Marcus Trescothick: Injury is frustrating, but I'm still hopeful for this season
FACING six weeks on the sidelines while my Somerset team shape our LV County Championship and Clydesdale Bank 40 campaigns is frustrating to say the least.
What could have been a tremendous victory at Trent Bridge last week was marred first by my ankle injury and then by a combination of Chris Read, pictured, and the weather.
It was a fantastic effort by the players to deprive a team of Nottinghamshire's calibre of even a single bonus point.
Had it not been for a fantastic century by Read and the amount of time lost to rain we would probably have collected 24 points and our opponents none.
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That wasn't to be and my memories of the drawn game will more likely centre on a return of the problem with my right ankle, which caused me to miss the last three Championship matches of last season.
I was standing at slip to George Dockrell's bowling last Friday when a ball hit the batsman's pads and went behind the wicket. I turned to chase it and in mid-stride it felt as though something had hit me on the ankle. My first thought was that wicketkeeper Craig Kieswetter had thrown a glove at me for some reason, so I turned around to ask him what he was playing at.
It was then that I realised that something had happened to my ankle which had nothing to do with any contact. The physiotherapist came out and we tried one or two things, but I couldn't get my shoe back on so I had to go off.
It wasn't too bad walking straight, but the minute I tried to twist or go up on my toes a pain hit me. I put my foot in an ice bucket and went off to hospital in mid-afternoon for a scan.
The person who did it said that she could see something on the back of the ankle so I was quickly given an indication that there was a problem. It was then a case of awaiting the full results of the scan on Monday and discussing them with the surgeon and specialist I had dealt with before, one based in Exeter and the other in Taunton.
They compared the scans with ones I had previously. Originally it was thought there was a bit of bone bruising, but then it became apparent that there was an extension of a tendon tear, which could only be repaired by surgery.
The injury I suffered to the same ankle towards the end of last summer seemed to have repaired itself after a period of rest and that is why I did not have an operation during the winter.
Shortly before the start of this season I started to feel some discomfort again, but we felt the problem could be managed by a series of injections.
They seemed to be working okay until last week. Whatever I did at Trent Bridge tipped things over the edge and it became clear that surgery was the only answer.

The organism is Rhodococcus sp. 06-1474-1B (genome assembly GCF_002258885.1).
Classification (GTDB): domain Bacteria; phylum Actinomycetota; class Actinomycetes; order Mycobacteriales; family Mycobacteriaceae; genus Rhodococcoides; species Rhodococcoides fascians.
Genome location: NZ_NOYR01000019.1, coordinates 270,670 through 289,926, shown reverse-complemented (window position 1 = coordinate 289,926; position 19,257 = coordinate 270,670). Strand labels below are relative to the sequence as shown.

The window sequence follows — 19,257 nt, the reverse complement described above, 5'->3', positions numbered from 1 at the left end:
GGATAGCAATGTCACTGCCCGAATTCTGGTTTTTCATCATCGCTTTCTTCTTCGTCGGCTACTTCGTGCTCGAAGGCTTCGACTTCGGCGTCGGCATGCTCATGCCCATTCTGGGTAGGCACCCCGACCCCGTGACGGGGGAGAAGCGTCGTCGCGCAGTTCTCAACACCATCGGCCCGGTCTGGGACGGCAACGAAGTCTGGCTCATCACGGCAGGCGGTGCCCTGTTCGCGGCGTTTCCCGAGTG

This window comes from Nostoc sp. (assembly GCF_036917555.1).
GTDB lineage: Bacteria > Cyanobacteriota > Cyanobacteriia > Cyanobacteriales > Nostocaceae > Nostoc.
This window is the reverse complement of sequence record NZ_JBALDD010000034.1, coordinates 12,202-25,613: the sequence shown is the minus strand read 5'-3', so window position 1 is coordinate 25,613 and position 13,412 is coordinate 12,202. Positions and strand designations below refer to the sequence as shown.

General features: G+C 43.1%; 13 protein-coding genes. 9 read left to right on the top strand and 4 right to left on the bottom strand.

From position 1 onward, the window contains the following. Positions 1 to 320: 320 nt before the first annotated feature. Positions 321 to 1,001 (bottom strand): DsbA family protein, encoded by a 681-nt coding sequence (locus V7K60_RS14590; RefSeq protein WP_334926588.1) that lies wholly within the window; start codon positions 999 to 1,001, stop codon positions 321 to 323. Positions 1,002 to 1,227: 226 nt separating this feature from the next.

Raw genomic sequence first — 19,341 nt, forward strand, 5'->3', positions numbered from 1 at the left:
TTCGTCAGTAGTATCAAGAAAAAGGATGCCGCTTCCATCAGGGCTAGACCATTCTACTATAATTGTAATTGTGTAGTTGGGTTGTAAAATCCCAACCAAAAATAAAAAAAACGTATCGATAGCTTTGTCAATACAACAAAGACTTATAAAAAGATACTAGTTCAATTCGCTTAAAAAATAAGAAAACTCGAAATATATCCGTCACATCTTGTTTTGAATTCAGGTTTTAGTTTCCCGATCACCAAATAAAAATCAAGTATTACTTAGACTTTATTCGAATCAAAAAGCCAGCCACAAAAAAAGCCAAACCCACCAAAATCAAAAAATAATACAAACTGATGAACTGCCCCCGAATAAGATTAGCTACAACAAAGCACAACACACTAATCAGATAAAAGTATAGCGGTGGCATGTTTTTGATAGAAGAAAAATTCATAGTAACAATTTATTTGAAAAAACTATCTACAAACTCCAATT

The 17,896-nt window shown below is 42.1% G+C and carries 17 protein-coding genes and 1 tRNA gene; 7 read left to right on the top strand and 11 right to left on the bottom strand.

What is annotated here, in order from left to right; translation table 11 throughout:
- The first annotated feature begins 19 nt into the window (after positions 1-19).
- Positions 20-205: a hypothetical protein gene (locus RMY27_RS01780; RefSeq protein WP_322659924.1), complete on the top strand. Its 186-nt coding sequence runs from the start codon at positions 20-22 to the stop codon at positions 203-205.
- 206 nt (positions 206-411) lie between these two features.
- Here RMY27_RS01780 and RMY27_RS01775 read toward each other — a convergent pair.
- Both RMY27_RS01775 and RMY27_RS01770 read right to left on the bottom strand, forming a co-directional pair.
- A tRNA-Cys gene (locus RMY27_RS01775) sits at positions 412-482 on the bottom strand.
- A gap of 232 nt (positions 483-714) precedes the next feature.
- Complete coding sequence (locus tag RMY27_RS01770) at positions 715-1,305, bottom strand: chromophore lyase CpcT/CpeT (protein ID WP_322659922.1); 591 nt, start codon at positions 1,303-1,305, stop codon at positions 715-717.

The plan is for me to go into hospital today and, hopefully, be out again by this evening if all goes well. I will then have two weeks in a cast up to my knee and take things from there when it comes off.
The recovery period is estimated at six weeks so, hopefully, I will be fit by the time Somerset's Twenty20 campaign starts in June. But I am not setting myself any targets at this stage.
There is never good time to be injured and over the course of my career I have found that they usually strike at the worst possible time. I remember breaking a thumb at a time when my England career was going really nicely and everything seemed to be set fair.
Now this has happened just when Somerset have made our best start to a County Championship season for a while. We beat Middlesex, might easily have defeated Warwickshire and were robbed by the weather at Trent Bridge.
Our fitness record at the club in recent seasons has been superb and I would almost go as far as to say we have been lucky. But this season we have picked up a few injuries and it will be a test of our squad in the weeks ahead.
Mine is something I am going to have to manage for the rest of my career. I happen to have very unusual feet, with extremely high arches and strange toes. I walk on the outside of my feet, which puts added stress on the tendons running down the side of the legs.
The operation I am now having on my right ankle is the same as I had on the left one at the end of the 2008 season so I know pretty much what to expect.
But don't start writing me off just yet. Next winter I might have more surgery to remove some of the bone spurs that build up over years of playing professional sport.
I certainly have no plans to retire. This is just a minor setback in the big plan, which is to play for four or five more years.
I feel I still have a lot to achieve in the game and my enthusiasm for it is undiminished so as long as my body holds out I'll be around for a while yet.
Before the injury I had planned to talk about England's prospects for the summer in this column. That's the subject I'll concentrate on next week.
Interview: Richard Latham